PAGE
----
Joyner referred to it as a "balancing act," and it's a battle Cabrera is fighting, behind a grimace, in every at-bat.
"'How much weight can I put on it?'" Joyner said. "'How much weight can I put on it that will allow me to do it again? If I do too much, I'm done.'
"He manages that every pitch."
Somehow, Cabrera is managing just fine. It's entirely possible -- likely even -- that this is finally the year he will relinquish his two-year grip on the AL Most Valuable Player Award to the Angels' Mike Trout. It's hard to call Cabrera's numbers "down," given that he's still batting above .300 and with 100-plus RBIs. But they nonetheless are.
However, since the calendar turned to September, Cabrera has looked more and more like his old self -- which is remarkable, considering what he's up against.
It's not just the bone spurs that are ailing Cabrera. Last offseason, he underwent surgery to repair a torn groin that he not surprisingly played through. According to Joyner, "We've had to deal with it since then."
Cabrera told USA TODAY in July that, in September of last season, he "wasn't using [his] bottom half, [his] feet and the waist area." That month was one of his worst ever as a Tiger.
This year, the injury is localized to just Cabrera's right ankle -- a far smaller impacted region than the entire lower half that was affected last September. Perhaps that's why this is shaping up to be a far stronger stretch run for him.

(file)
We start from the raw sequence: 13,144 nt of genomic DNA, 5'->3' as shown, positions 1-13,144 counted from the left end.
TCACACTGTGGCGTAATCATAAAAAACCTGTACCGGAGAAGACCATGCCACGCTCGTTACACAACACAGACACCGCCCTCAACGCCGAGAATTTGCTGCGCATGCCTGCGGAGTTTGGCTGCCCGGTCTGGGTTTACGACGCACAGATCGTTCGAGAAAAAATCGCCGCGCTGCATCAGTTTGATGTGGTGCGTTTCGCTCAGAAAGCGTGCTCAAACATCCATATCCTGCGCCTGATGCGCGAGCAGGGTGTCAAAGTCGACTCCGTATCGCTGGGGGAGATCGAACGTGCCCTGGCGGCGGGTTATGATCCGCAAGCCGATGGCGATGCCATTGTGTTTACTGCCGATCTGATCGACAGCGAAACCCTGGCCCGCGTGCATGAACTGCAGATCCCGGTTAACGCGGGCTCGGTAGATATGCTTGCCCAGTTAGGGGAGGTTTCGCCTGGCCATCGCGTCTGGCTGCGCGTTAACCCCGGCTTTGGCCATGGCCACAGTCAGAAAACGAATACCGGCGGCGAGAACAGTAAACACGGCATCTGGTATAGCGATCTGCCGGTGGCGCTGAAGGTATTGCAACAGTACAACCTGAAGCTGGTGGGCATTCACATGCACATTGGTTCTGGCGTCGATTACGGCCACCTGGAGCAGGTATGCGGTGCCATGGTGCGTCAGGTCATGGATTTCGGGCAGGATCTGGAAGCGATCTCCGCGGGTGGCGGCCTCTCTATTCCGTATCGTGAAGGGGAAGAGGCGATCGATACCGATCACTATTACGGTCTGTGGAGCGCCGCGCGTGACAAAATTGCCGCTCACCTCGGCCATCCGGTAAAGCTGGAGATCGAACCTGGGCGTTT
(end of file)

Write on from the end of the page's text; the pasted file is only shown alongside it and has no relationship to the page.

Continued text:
Through 10 games this month, Cabrera is batting .450 (18-for-40). He's already homered five times, exceeding his total for all but one month this season. Cabrera's OPS is an incredible 1.376.
"It just shows the talent that he has and how good he is," Joyner said. "Right now, we're hoping that he can tolerate the injury and be in the lineup.
"You do what you can. He has an injury that prevents him from being 100 percent. What he has done through this year is figuring out what he can and can't do -- and how consistently he can get to that point."
Cabrera has also left manager Brad Ausmus bereft of any real explanation for the surge.
"Certainly, with hitting, a lot of times confidence breeds success," said Ausmus, who, like Joyner, is in his first year of watching Cabrera practice his craft on a daily basis. "But I don't know that I could tell you exactly what the reason is, other than maybe water finding its level."
For perhaps the first time in Cabrera's career, a painful wince is a more commonly found fixture on his face than his infectious smile. It's there during home run trots, or even just strolls to first. And it forces Joyner to admit that the version of Cabrera he's seen this season isn't the one he watched on TV prior to taking the job as hitting coach.
"He's been a tremendous ballplayer for many, many years, to the point of being the best in the game," Joyner said. "For me, I don't think I've seen the best of Miguel like everybody else has in person."
What the Tigers get out of Cabrera the rest of the season might not be what they've gotten from him before, but one-third of the way through a promising last month, Cabrera is doing his best to fool you -- just ignore the grimace.